Why creativity is worth the wait

Our best ideas sometimes come later

Many workers have creative potential that goes to waste because they give up on generating creative ideas too soon, researchers explain in Harvard Business Review.

Brian Lucas, a postdoctoral researcher at the University of Chicago's Booth School of Business, and Lora Nordgren, a Northwestern University Kellogg School of Management associate professor, conclude that one key reason people find it difficult to be creative is because they undervalue the benefits of persistence.

Clocks, control, and creativity: Why tuning out time might make you more productive

In one experiment, Lucas and Nordgren invited 24 students to brainstorm ideas for Thanksgiving dinner. After 10 minutes, they asked each participant how many ideas they predicted they could generate in another 10 minutes. Next, they actually gave it a shot.

Lucas and Nordgren found the students consistently underestimated how many more ideas they could come up with: Predicting an average of 10 but actually producing around 15. "Several similar follow-up studies we conducted produced the same result," they write. For instance, comedians wrote more jokes than they thought they could, and groups of adults generated more advertising slogans than they predicted.

Worth the wait

What's more, when Lucas and Nordgren had outside groups grade the creativity of individual ideas—the ones that people came up with after they made their prediction were judged as more creative.

Lucas and Nordgren say people frequently don't tap into their full creativity because coming up with new ideas is challenging. "People often have the experience of feeling 'stuck,' being unsure of how to find a solution, or hitting a wall with one idea and having to start over again," they explain.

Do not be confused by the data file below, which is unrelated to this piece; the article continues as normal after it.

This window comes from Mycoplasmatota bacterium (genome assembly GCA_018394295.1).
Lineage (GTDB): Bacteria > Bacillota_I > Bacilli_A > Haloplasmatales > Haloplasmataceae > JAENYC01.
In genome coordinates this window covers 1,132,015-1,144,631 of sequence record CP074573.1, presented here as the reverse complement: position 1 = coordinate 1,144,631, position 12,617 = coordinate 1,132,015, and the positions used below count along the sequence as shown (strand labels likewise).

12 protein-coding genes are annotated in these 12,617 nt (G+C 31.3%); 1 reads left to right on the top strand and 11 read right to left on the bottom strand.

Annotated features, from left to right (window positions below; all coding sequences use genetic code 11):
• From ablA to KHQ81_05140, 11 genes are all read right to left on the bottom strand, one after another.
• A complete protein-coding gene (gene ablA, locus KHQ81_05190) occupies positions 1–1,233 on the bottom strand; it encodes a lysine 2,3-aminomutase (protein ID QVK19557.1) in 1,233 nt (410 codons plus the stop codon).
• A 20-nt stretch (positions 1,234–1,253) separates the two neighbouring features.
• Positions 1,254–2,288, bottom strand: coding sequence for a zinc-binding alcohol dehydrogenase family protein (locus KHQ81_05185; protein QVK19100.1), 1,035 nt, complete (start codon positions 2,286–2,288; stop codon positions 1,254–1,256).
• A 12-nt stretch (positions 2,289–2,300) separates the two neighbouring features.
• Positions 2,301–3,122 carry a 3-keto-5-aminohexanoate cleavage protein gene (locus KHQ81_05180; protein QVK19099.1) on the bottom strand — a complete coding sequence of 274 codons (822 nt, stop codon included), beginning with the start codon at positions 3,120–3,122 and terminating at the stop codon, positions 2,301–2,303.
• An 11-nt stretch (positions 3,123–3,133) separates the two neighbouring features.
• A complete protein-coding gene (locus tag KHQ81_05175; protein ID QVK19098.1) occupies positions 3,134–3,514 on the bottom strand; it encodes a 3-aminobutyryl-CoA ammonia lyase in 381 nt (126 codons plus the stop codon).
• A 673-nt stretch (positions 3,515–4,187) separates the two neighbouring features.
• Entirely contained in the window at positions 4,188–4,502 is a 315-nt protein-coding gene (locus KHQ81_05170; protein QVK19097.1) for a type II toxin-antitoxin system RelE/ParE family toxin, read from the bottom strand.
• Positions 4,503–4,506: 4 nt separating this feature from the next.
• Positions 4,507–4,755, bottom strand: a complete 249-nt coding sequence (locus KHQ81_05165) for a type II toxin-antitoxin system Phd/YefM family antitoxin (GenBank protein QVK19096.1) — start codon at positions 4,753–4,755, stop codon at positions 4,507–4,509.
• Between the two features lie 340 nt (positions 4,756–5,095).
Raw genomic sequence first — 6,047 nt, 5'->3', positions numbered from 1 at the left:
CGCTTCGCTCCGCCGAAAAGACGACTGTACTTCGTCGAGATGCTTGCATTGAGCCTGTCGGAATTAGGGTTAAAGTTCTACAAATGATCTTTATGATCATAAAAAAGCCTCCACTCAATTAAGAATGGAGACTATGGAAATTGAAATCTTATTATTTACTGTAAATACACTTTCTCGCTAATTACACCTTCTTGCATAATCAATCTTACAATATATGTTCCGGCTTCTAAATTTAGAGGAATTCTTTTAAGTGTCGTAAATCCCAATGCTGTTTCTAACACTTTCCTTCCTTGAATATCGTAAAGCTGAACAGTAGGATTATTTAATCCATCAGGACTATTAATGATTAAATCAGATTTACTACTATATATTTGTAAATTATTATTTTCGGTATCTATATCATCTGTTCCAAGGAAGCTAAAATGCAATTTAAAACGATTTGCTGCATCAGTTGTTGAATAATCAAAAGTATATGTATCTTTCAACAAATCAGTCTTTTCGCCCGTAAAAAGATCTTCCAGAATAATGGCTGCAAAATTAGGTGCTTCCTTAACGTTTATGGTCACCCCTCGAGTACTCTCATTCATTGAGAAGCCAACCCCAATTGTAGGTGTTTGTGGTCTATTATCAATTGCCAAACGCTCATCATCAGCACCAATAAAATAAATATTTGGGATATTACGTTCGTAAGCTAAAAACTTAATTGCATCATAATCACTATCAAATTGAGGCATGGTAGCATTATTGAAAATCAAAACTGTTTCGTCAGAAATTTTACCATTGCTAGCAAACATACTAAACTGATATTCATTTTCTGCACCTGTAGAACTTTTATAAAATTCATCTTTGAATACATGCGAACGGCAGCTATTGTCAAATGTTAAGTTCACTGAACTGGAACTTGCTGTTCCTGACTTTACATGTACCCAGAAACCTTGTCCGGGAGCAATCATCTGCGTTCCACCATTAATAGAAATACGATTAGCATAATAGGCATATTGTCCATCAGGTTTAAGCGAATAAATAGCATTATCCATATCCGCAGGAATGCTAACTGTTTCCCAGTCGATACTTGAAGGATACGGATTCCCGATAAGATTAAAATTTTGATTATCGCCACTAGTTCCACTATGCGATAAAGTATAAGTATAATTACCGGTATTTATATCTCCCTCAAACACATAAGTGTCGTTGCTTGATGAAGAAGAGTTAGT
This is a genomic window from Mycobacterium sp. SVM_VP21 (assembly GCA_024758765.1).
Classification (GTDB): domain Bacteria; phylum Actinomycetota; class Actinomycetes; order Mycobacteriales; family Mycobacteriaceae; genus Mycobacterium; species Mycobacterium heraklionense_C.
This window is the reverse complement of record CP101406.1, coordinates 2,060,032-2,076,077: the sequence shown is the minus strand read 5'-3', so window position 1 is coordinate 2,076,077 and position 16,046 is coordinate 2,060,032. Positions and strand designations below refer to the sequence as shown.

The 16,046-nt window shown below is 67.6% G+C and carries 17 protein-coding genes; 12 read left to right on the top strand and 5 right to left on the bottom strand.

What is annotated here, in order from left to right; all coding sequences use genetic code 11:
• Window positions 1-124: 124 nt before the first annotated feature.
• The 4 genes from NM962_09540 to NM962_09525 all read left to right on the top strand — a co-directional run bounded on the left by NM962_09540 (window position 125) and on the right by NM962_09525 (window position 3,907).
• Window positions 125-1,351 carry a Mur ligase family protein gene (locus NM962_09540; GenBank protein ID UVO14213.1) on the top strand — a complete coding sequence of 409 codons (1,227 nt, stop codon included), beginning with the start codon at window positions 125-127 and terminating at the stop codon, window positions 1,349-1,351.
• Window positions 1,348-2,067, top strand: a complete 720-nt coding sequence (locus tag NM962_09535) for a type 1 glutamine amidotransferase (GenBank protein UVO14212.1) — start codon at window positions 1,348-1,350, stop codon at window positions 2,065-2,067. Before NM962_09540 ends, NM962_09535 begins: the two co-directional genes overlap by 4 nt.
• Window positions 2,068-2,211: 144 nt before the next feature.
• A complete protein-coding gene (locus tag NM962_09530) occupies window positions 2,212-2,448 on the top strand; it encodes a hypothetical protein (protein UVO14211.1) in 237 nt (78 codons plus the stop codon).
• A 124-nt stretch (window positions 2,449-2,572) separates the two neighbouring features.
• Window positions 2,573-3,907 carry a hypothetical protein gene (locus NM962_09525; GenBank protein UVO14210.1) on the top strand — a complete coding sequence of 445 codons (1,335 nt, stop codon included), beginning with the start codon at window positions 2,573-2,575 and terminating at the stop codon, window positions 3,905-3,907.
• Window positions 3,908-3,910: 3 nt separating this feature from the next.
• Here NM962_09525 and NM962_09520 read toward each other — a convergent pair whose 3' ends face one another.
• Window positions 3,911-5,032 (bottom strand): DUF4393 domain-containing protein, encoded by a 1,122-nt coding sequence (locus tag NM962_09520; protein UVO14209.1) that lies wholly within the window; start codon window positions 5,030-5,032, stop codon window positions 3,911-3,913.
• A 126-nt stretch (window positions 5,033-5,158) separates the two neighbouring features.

The link between madness and creativity

The problem—they note—is that creativity takes time. And feeling stuck makes people give up too soon, even if they have untapped creative potential just a few minutes away.

Lucas and Nordgren suggest two things to keep in mind when tackling creative challenges:

  • Ignore your initial instinct to stop. Research shows that even just taking a few additional minutes to brainstorm can have a big payoff; and
  • Remember that being creative is supposed to be hard. Feeling stuck isn't a sign that you are doing something wrong, or not creative—it's part of the process.

"Reaching your creative potential often takes time, and persistence is critical for seeing a challenge through to the end," they conclude (Lucas/Nordgren, Harvard Business Review, 12/1).

Thoughts on the story? Tweet us at @eab_daily and let us know.


Next in Today's Briefing

United States falls to fifth place in global graduate rankings

Next Briefing

  • Manage Your Events
  • Saved webpages and searches
  • Manage your subscriptions
  • Update personal information
  • Invite a colleague